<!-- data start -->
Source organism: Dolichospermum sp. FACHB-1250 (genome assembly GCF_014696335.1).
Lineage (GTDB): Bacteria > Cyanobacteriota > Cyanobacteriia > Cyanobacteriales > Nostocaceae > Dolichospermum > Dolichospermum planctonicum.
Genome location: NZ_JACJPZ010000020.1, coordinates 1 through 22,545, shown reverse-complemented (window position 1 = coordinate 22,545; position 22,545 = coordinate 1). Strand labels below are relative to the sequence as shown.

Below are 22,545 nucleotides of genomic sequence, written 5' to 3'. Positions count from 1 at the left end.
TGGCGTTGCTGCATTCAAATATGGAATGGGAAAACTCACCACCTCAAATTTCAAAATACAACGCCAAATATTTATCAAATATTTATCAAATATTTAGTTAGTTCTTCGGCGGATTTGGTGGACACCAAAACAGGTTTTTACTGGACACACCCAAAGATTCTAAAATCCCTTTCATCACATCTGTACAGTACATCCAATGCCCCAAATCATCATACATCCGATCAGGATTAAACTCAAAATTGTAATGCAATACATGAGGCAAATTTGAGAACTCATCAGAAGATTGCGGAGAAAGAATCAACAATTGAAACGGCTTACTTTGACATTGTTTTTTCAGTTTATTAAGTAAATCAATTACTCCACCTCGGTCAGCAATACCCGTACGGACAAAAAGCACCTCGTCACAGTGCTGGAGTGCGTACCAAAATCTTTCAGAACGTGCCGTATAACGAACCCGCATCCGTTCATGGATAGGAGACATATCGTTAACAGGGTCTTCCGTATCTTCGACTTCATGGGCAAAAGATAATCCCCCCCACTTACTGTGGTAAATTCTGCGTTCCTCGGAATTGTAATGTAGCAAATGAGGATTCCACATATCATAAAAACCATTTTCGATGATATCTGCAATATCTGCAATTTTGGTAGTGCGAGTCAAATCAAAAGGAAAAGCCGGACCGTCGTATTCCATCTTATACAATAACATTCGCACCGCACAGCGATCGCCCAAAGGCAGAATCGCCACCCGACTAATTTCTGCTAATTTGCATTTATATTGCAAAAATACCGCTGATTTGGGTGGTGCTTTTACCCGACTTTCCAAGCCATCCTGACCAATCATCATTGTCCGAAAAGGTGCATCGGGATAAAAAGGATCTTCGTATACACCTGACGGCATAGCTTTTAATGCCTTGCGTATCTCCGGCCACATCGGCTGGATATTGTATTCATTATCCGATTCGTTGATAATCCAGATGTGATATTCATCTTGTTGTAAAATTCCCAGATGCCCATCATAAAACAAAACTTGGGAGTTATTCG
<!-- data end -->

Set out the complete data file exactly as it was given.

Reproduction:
Source organism: Dolichospermum sp. FACHB-1250 (genome assembly GCF_014696335.1).
Lineage (GTDB): Bacteria > Cyanobacteriota > Cyanobacteriia > Cyanobacteriales > Nostocaceae > Dolichospermum > Dolichospermum planctonicum.
Genome location: NZ_JACJPZ010000020.1, coordinates 1 through 22,545, shown reverse-complemented (window position 1 = coordinate 22,545; position 22,545 = coordinate 1). Strand labels below are relative to the sequence as shown.

Below are 22,545 nucleotides of genomic sequence, written 5' to 3'. Positions count from 1 at the left end.
TGGCGTTGCTGCATTCAAATATGGAATGGGAAAACTCACCACCTCAAATTTCAAAATACAACGCCAAATATTTATCAAATATTTATCAAATATTTAGTTAGTTCTTCGGCGGATTTGGTGGACACCAAAACAGGTTTTTACTGGACACACCCAAAGATTCTAAAATCCCTTTCATCACATCTGTACAGTACATCCAATGCCCCAAATCATCATACATCCGATCAGGATTAAACTCAAAATTGTAATGCAATACATGAGGCAAATTTGAGAACTCATCAGAAGATTGCGGAGAAAGAATCAACAATTGAAACGGCTTACTTTGACATTGTTTTTTCAGTTTATTAAGTAAATCAATTACTCCACCTCGGTCAGCAATACCCGTACGGACAAAAAGCACCTCGTCACAGTGCTGGAGTGCGTACCAAAATCTTTCAGAACGTGCCGTATAACGAACCCGCATCCGTTCATGGATAGGAGACATATCGTTAACAGGGTCTTCCGTATCTTCGACTTCATGGGCAAAAGATAATCCCCCCCACTTACTGTGGTAAATTCTGCGTTCCTCGGAATTGTAATGTAGCAAATGAGGATTCCACATATCATAAAAACCATTTTCGATGATATCTGCAATATCTGCAATTTTGGTAGTGCGAGTCAAATCAAAAGGAAAAGCCGGACCGTCGTATTCCATCTTATACAATAACATTCGCACCGCACAGCGATCGCCCAAAGGCAGAATCGCCACCCGACTAATTTCTGCTAATTTGCATTTATATTGCAAAAATACCGCTGATTTGGGTGGTGCTTTTACCCGACTTTCCAAGCCATCCTGACCAATCATCATTGTCCGAAAAGGTGCATCGGGATAAAAAGGATCTTCGTATACACCTGACGGCATAGCTTTTAATGCCTTGCGTATCTCCGGCCACATCGGCTGGATATTGTATTCATTATCCGATTCGTTGATAATCCAGATGTGATATTCATCTTGTTGTAAAATTCCCAGATGCCCATCATAAAACAAAACTTGGGAGTTATTCG